Advantage Newt over SCT for visual. EQ mounting one is harder though due to the longer tube so it depends on if the mount will hold the Newt if you are doing AP. Lets say you get an 8" SCT and have two hours to use the scope. For an 8" newt you can seal the back with a fan blowing air out and this will both help cool the mirror and remove some of the boundary layer issues. While the scope is cooling you can still use it and, depending on how well your fan is working, may be able to get nearly as good an image as you can after the mirror cools. Now the SCT will likely need a CAT cooler which would keep you from using it while it's cooling. You could loose half or more of your observing time. An 8" or larger scope will let you view DSO's quite well.

Now lets talk about the two refractors. If you plan to do AP in the future get the APO. An Achro can be a good scope but the unfocused colors makes them a poor choice for AP. For visual it's a little better but it still can wash out some details on planetary. The APO will do very well and is close enough in size even for visual that I would recommend it over the achro.

Now for mounts. Get the best you can. Overmounting is way better than undermounting. CGEM, Atlas, or even bigger if you can afford it. Get the best mount you can if you plan to do AP in the future. If you decide not to pursue AP a better mount still makes all the difference for visual if you have a long or heavy scope.

#14 csrlice12

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Posted 07 February 2013 - 03:16 PM

Did you enjoy the binoculars, does actual viewing interest you more then the AP? I tend to agree with Daren. It appears you have taken the time to think about this and aren't just jumping in with both feet. You just might want to consider getting a good mount with a smaller refractor on it like the AT65 (many have taken marvelous wide-field photos with this scope) and also get a basic 6 - 8" dob (you can find one used for cheap) so that while your frac is doing its AP thing, you'll have that dob to fill your eyes with photons.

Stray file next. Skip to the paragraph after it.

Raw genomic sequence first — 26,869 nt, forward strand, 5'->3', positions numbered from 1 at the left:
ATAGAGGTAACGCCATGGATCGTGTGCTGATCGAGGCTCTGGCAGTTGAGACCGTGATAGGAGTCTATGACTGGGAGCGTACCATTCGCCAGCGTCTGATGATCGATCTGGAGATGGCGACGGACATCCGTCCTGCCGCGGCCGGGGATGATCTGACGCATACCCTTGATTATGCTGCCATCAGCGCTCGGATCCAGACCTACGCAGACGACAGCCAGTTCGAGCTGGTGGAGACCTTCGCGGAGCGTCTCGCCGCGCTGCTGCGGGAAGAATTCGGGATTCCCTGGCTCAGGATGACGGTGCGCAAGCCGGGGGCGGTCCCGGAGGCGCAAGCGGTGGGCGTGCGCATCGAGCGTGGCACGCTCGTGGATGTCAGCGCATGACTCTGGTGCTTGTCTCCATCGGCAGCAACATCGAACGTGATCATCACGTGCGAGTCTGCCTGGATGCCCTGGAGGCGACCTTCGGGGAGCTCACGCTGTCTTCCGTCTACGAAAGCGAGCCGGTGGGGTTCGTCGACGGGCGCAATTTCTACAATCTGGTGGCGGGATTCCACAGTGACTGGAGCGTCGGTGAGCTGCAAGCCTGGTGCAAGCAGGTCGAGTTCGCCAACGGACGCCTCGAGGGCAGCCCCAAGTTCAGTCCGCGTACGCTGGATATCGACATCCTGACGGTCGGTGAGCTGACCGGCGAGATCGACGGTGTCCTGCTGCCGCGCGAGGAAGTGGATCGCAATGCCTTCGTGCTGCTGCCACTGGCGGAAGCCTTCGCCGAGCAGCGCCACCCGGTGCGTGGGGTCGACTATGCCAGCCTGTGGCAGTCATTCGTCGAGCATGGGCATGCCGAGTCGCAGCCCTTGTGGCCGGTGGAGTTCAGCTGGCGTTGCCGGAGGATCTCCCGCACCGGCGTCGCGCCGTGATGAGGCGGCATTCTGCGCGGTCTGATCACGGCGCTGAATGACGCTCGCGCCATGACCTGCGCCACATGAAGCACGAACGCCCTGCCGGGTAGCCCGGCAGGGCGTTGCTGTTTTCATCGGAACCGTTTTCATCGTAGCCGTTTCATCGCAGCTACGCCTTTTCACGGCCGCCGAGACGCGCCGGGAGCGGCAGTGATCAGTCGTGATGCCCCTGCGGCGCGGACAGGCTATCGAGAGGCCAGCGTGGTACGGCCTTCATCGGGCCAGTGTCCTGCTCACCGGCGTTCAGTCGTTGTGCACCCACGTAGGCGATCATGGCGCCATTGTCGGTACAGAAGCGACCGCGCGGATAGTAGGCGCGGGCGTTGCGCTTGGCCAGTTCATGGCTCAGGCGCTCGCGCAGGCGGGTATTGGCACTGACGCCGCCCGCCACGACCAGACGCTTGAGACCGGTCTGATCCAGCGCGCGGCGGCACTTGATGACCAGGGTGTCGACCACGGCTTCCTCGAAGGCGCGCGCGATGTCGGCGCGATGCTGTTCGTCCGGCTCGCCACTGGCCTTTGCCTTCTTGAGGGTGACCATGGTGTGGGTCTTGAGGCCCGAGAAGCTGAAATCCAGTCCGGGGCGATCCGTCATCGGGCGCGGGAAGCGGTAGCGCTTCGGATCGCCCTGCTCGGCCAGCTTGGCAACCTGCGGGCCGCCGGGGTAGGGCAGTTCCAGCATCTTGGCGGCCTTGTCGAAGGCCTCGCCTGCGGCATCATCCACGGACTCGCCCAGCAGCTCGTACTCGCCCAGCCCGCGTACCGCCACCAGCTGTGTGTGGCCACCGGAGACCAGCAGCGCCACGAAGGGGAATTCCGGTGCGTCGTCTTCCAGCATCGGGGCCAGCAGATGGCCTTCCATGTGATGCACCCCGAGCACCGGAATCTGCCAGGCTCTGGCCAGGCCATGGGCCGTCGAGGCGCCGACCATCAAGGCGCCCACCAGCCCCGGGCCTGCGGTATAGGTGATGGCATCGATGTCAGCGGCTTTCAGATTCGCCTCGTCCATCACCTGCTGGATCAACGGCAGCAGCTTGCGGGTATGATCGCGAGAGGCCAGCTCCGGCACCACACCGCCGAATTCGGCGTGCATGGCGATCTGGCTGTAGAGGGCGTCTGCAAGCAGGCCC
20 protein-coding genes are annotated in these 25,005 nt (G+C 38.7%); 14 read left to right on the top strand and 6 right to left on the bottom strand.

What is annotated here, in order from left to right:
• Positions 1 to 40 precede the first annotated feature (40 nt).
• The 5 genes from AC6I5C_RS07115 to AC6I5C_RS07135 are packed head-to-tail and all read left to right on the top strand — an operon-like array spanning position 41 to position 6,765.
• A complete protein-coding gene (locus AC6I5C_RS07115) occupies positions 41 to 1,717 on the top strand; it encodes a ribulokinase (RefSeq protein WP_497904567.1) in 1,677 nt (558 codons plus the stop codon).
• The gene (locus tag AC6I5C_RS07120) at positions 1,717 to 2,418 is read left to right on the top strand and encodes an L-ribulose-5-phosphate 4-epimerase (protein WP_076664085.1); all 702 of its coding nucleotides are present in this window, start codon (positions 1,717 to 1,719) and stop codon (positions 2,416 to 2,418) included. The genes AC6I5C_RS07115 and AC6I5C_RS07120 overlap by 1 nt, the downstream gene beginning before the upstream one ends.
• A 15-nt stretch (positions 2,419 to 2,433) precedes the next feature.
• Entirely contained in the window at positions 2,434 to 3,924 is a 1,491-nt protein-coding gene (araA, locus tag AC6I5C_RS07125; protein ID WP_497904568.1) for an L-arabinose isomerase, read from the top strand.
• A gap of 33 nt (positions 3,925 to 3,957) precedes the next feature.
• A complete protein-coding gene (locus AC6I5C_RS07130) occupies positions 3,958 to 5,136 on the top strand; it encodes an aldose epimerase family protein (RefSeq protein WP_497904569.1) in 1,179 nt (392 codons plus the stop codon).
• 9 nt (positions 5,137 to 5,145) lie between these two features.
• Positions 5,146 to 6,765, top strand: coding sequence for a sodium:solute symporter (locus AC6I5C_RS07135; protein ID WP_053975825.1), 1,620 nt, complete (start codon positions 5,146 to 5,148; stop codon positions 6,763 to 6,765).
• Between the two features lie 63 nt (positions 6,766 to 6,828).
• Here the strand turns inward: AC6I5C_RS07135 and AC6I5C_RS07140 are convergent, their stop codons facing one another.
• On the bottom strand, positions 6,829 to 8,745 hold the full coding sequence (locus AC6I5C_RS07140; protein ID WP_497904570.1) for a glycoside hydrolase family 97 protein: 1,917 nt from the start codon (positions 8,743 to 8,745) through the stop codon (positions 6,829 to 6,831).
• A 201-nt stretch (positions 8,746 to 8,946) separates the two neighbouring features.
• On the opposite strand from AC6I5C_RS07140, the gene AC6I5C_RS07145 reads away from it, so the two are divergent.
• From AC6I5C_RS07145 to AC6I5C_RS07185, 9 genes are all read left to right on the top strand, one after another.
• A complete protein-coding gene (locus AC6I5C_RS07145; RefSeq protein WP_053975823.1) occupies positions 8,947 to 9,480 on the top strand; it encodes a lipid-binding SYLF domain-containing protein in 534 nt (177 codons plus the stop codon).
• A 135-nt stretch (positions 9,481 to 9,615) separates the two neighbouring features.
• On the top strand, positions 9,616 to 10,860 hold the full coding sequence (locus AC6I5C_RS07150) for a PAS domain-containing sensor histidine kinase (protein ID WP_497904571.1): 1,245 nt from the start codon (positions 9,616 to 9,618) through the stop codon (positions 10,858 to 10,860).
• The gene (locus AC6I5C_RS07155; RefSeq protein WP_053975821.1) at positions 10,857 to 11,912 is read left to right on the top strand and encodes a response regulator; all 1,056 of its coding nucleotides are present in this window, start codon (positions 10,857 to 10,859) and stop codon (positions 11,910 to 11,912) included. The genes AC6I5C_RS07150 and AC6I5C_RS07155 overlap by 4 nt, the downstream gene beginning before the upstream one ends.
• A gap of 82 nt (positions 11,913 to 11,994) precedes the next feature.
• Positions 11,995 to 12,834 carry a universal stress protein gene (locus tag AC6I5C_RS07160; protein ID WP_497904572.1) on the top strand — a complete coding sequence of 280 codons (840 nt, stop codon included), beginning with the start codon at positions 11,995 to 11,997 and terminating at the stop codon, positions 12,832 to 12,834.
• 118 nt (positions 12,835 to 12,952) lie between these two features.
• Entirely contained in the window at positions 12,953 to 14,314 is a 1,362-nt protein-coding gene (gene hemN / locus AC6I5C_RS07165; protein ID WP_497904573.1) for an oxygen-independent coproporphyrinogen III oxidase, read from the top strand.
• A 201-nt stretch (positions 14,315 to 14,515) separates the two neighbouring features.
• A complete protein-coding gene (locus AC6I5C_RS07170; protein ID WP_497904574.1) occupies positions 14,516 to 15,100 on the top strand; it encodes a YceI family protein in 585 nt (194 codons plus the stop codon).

#15 torsinadoc

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Posted 07 February 2013 - 07:24 PM

Thanks for the information. I enjoy searching for objects with binoculars. Now sure about AP since I have not tried that before. I assume with my OCD :help:, I will jump in whole hog.

#16 csrlice12

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Posted 07 February 2013 - 07:42 PM

AP can get expensive, very expensive. You could start with a basic CG5 Motorized Mount and like the small widefield refractor and do some short time exposures, and get some of what I've seen on this forum, pretty good shots. Look on the AP forum and you'll find some examples. The thing to remember is that AP is also very time consuming, there is not just taking the pics, it takes time to setup/teardown, and there is the Stacking/Processing when you get home (and that can be very time consuming). I'd try that before I'd spend thousands on equipment. I'm assuming you already have a camera/computer(s)/Programs, and you'll also have to buy some camera adapters. This setup would also allow you, should you find that AP just isn't your thing, to easily be used as a widefield visual scope. You could also upgrade to a much bigger visual Refractor and even a 6" Newt to the CG5 (I'd reccomend a nice 5" Refractor myself). While the CG5 is an "Entry Level" AP Mount, it is a fantastic visual mount.